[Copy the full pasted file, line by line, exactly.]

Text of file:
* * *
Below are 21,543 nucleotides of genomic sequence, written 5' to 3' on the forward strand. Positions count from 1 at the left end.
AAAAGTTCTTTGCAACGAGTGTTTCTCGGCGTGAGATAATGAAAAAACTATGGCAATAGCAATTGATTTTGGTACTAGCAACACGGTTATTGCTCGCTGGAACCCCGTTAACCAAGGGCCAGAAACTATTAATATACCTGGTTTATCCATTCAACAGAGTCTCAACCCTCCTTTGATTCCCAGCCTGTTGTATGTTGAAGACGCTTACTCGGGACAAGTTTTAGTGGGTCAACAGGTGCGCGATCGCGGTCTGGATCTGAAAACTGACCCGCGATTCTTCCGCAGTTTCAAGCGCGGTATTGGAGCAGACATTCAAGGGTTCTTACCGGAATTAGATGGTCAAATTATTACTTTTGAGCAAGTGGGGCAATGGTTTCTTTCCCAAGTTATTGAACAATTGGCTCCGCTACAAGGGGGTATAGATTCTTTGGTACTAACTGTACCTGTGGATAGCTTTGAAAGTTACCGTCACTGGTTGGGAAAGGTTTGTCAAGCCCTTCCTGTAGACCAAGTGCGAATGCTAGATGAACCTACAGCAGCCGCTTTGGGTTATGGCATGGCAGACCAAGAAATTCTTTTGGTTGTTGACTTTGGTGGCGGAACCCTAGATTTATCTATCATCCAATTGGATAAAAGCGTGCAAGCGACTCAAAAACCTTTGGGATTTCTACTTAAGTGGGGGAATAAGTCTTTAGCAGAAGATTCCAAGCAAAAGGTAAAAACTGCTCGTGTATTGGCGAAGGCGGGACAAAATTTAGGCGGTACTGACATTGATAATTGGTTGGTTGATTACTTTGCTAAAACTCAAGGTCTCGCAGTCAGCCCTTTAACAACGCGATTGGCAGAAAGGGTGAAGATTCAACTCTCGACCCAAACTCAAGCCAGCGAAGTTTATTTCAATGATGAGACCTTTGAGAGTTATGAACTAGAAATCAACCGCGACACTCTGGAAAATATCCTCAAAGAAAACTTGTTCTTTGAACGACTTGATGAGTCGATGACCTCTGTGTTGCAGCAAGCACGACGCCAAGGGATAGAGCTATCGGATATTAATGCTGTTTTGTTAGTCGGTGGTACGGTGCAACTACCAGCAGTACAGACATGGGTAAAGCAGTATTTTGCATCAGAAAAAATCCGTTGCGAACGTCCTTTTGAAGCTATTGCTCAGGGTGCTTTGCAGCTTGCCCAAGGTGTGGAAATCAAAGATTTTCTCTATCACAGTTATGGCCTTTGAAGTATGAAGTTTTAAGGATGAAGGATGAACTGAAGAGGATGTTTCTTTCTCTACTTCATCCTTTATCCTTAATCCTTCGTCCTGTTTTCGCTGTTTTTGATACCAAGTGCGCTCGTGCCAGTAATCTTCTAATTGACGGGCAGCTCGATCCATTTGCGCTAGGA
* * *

Below are 21,543 nucleotides of genomic sequence, written 5' to 3' on the forward strand. Positions count from 1 at the left end.
AAAAGTTCTTTGCAACGAGTGTTTCTCGGCGTGAGATAATGAAAAAACTATGGCAATAGCAATTGATTTTGGTACTAGCAACACGGTTATTGCTCGCTGGAACCCCGTTAACCAAGGGCCAGAAACTATTAATATACCTGGTTTATCCATTCAACAGAGTCTCAACCCTCCTTTGATTCCCAGCCTGTTGTATGTTGAAGACGCTTACTCGGGACAAGTTTTAGTGGGTCAACAGGTGCGCGATCGCGGTCTGGATCTGAAAACTGACCCGCGATTCTTCCGCAGTTTCAAGCGCGGTATTGGAGCAGACATTCAAGGGTTCTTACCGGAATTAGATGGTCAAATTATTACTTTTGAGCAAGTGGGGCAATGGTTTCTTTCCCAAGTTATTGAACAATTGGCTCCGCTACAAGGGGGTATAGATTCTTTGGTACTAACTGTACCTGTGGATAGCTTTGAAAGTTACCGTCACTGGTTGGGAAAGGTTTGTCAAGCCCTTCCTGTAGACCAAGTGCGAATGCTAGATGAACCTACAGCAGCCGCTTTGGGTTATGGCATGGCAGACCAAGAAATTCTTTTGGTTGTTGACTTTGGTGGCGGAACCCTAGATTTATCTATCATCCAATTGGATAAAAGCGTGCAAGCGACTCAAAAACCTTTGGGATTTCTACTTAAGTGGGGGAATAAGTCTTTAGCAGAAGATTCCAAGCAAAAGGTAAAAACTGCTCGTGTATTGGCGAAGGCGGGACAAAATTTAGGCGGTACTGACATTGATAATTGGTTGGTTGATTACTTTGCTAAAACTCAAGGTCTCGCAGTCAGCCCTTTAACAACGCGATTGGCAGAAAGGGTGAAGATTCAACTCTCGACCCAAACTCAAGCCAGCGAAGTTTATTTCAATGATGAGACCTTTGAGAGTTATGAACTAGAAATCAACCGCGACACTCTGGAAAATATCCTCAAAGAAAACTTGTTCTTTGAACGACTTGATGAGTCGATGACCTCTGTGTTGCAGCAAGCACGACGCCAAGGGATAGAGCTATCGGATATTAATGCTGTTTTGTTAGTCGGTGGTACGGTGCAACTACCAGCAGTACAGACATGGGTAAAGCAGTATTTTGCATCAGAAAAAATCCGTTGCGAACGTCCTTTTGAAGCTATTGCTCAGGGTGCTTTGCAGCTTGCCCAAGGTGTGGAAATCAAAGATTTTCTCTATCACAGTTATGGCCTTTGAAGTATGAAGTTTTAAGGATGAAGGATGAACTGAAGAGGATGTTTCTTTCTCTACTTCATCCTTTATCCTTAATCCTTCGTCCTGTTTTCGCTGTTTTTGATACCAAGTGCGCTCGTGCCAGTAATCTTCTAATTGACGGGCAGCTCGATCCATTTGCGCTAGGA